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A) people going about in costume on All Hallows Eve to disguise themselves from spirits and demons and monsters and the like.
And we’ve got…
B) people leaving sweet treats out on their front stoops on that same night to appease those same spirits.
Clearly, the conditions were perfect for a new All Hallows Eve tradition to develop:
No, wait… trick-or-treating.
I meant trick-or-treating.
The Celtic Origins of Trick-or-Treating
The tradition of trick-or-treating on Halloween likely got its start when costumed villagers and townsfolk began accepting (re: stealing) Samhain offerings on behalf of the spirits and demons and monsters they were impersonating.
Upon arriving at homes that didn’t have any treats on offer, the disguised Samhain revelers would perpetrate acts of mischief in recompense. (No treat? Then a trick it shall be...)
As a result, people began giving out sweet treats on the evening of October 31st not to appease the spirits, but to appease their costumed impersonators.
This is the foundation upon which modern trick-or-treating was built.
To quote husband and wife authors Vince and Sandra Peddle, who write under the pen name S. V. Peddle:
Today’s popular Halloween custom of ‘trick or treat’, although believed to be an American import, can be traced to these ancient European customs of appeasing the dead.
The children who call on households on Halloween night with the choice between good and bad luck (trick or treat, give me a sweet or I’ll do something nasty to you), personify the old spirits of the winter, who demanded reward in exchange for good fortune.source: Pagan Channel Islands: Europe’s Hidden Heritage
Of course, there would be several steps in the development of trick-or-treating—it didn’t jump directly from rabble-rousers impersonating spirits to children roaming neighborhoods collecting candy.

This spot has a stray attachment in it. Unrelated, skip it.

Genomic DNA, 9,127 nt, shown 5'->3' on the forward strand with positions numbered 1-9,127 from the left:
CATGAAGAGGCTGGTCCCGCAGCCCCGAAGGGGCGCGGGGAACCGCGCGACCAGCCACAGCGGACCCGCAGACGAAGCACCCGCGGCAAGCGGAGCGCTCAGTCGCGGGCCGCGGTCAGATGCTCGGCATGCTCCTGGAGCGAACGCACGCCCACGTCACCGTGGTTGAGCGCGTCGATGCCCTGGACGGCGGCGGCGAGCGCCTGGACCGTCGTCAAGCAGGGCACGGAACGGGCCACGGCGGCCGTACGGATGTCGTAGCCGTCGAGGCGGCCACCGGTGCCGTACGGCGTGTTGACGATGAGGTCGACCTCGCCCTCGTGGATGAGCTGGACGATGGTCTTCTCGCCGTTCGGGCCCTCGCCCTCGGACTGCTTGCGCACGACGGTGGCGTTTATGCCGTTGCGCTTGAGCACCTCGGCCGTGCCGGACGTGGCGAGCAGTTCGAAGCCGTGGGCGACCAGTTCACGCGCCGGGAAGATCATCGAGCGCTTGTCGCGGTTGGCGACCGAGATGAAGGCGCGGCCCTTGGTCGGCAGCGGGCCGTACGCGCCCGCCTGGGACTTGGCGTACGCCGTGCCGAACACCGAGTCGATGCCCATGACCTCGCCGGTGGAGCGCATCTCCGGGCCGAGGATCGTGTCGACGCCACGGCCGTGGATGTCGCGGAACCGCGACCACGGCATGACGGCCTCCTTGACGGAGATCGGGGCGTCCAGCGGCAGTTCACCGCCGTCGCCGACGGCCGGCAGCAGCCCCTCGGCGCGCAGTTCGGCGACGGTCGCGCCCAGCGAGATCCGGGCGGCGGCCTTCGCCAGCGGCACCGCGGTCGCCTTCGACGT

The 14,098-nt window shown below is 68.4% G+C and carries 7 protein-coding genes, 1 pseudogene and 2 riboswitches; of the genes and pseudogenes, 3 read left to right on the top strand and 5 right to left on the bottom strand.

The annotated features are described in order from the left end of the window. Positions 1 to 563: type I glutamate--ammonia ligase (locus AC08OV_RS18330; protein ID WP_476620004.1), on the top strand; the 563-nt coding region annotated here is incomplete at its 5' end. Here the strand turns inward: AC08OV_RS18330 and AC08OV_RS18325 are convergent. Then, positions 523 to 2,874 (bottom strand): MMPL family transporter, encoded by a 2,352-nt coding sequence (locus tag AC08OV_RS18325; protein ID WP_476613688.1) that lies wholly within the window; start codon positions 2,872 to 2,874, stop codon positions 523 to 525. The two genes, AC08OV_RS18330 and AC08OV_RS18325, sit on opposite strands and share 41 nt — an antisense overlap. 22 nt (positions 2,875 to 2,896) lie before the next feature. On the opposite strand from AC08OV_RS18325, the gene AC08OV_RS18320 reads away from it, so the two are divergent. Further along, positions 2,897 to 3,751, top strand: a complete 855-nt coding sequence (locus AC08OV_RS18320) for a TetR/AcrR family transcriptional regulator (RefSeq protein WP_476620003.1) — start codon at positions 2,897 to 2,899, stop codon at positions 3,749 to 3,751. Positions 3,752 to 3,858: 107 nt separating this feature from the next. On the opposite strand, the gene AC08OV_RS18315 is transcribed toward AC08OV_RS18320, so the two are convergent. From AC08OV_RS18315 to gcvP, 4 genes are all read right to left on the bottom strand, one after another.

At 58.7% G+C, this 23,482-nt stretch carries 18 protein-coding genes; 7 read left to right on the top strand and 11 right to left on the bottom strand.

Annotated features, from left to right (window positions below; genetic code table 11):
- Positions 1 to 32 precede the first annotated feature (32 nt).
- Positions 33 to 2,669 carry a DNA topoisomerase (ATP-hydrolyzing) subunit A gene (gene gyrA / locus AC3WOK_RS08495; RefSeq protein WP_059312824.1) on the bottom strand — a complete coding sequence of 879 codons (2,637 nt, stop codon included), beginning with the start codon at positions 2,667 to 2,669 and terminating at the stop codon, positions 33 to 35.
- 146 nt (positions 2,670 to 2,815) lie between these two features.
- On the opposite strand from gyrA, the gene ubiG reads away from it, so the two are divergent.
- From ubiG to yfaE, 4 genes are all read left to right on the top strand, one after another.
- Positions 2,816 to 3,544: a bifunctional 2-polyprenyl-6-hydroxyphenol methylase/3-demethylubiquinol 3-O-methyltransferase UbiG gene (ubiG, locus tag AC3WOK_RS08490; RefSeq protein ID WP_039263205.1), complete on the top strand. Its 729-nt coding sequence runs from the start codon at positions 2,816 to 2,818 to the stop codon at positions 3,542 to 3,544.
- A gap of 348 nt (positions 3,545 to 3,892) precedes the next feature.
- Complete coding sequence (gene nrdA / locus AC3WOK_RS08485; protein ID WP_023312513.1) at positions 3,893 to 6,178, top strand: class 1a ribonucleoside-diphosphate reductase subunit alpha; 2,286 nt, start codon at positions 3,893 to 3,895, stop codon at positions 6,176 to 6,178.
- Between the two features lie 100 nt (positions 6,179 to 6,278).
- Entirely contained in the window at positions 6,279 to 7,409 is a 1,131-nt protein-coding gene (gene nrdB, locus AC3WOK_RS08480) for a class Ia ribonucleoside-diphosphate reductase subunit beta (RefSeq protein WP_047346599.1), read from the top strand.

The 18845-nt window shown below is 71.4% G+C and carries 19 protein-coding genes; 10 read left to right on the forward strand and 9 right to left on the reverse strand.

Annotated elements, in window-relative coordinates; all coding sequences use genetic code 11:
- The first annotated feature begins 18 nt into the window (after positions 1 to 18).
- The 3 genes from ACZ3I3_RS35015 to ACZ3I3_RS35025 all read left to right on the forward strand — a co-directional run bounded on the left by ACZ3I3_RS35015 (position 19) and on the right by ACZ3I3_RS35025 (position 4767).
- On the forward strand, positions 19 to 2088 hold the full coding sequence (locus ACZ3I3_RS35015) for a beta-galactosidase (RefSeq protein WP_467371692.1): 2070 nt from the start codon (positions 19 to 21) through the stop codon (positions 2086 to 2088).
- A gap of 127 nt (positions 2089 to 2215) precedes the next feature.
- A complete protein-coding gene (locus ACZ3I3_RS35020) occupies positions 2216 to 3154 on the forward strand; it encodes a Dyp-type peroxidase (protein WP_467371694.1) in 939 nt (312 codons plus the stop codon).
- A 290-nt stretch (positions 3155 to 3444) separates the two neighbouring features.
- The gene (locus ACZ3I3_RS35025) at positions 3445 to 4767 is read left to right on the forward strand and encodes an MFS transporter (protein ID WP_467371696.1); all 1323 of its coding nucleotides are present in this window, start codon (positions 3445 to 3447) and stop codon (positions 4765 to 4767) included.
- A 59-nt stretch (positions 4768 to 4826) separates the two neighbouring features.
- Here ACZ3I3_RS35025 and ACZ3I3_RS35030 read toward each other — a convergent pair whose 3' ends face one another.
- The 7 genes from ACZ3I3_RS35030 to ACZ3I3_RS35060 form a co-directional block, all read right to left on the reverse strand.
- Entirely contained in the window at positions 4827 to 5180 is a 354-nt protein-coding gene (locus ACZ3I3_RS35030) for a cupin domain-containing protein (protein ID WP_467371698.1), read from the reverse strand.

In one of its medieval iterations, known as “souling,” poor people would go to wealthy homes on All Hallows Eve and say prayers for the souls of deceased loved ones and/or give performances in exchange for money and food.
By the 19th century, it was common for households to give out nuts and fruits (apples in particular) to costumed children on Halloween.
Want to learn the full story of Samhain? Check out…
Perhaps the most important holiday on the ancient Celtic calendar, Samhain marks the end of summer and the beginning of a new pastoral year. It is a liminal time—a time when the forces of light and darkness, warmth and cold, growth and blight, are in conflict. A time when the barrier between the land of the living and the land of the dead is at its thinnest. A time when all manner of spirits and demons are wont to cross over from the Celtic Otherworld. Learn more…
Want to learn about the darker side of Irish mythology? Check out…
In the Ireland of myth and legend, “spooky season” is every season. Spirits roam the countryside, hovering above the bogs. Werewolves lope through forests under full moons. Dragons lurk beneath the waves. Granted, there’s no denying that Samhain (Halloween’s Celtic predecessor) tends to bring out some of the island’s biggest, baddest monsters. Prepare yourself for (educational) encounters with Irish cryptids, demons, ghouls, goblins, and other supernatural beings. Learn more…
“A thrilling romp through pubs, mythology, and alleyways. NEON DRUID is such a fun, pulpy anthology of stories that embody Celtic fantasy and myth,” (Pyles of Books). Cross over into a world where the mischievous gods, goddesses, monsters, and heroes of Celtic mythology live among us, intermingling with unsuspecting mortals and stirring up mayhem in cities and towns on both sides of the Atlantic, from Limerick and Edinburgh to Montreal and Boston. Learn more…
More the listenin’ type?
I recommend the audiobook Celtic Mythology: Tales of Gods, Goddesses, and Heroes by Philip Freeman (narrated by Gerard Doyle). Use my link to get 3 free months of Audible Premium Plus and you can listen to the full 7.5-hour audiobook for free.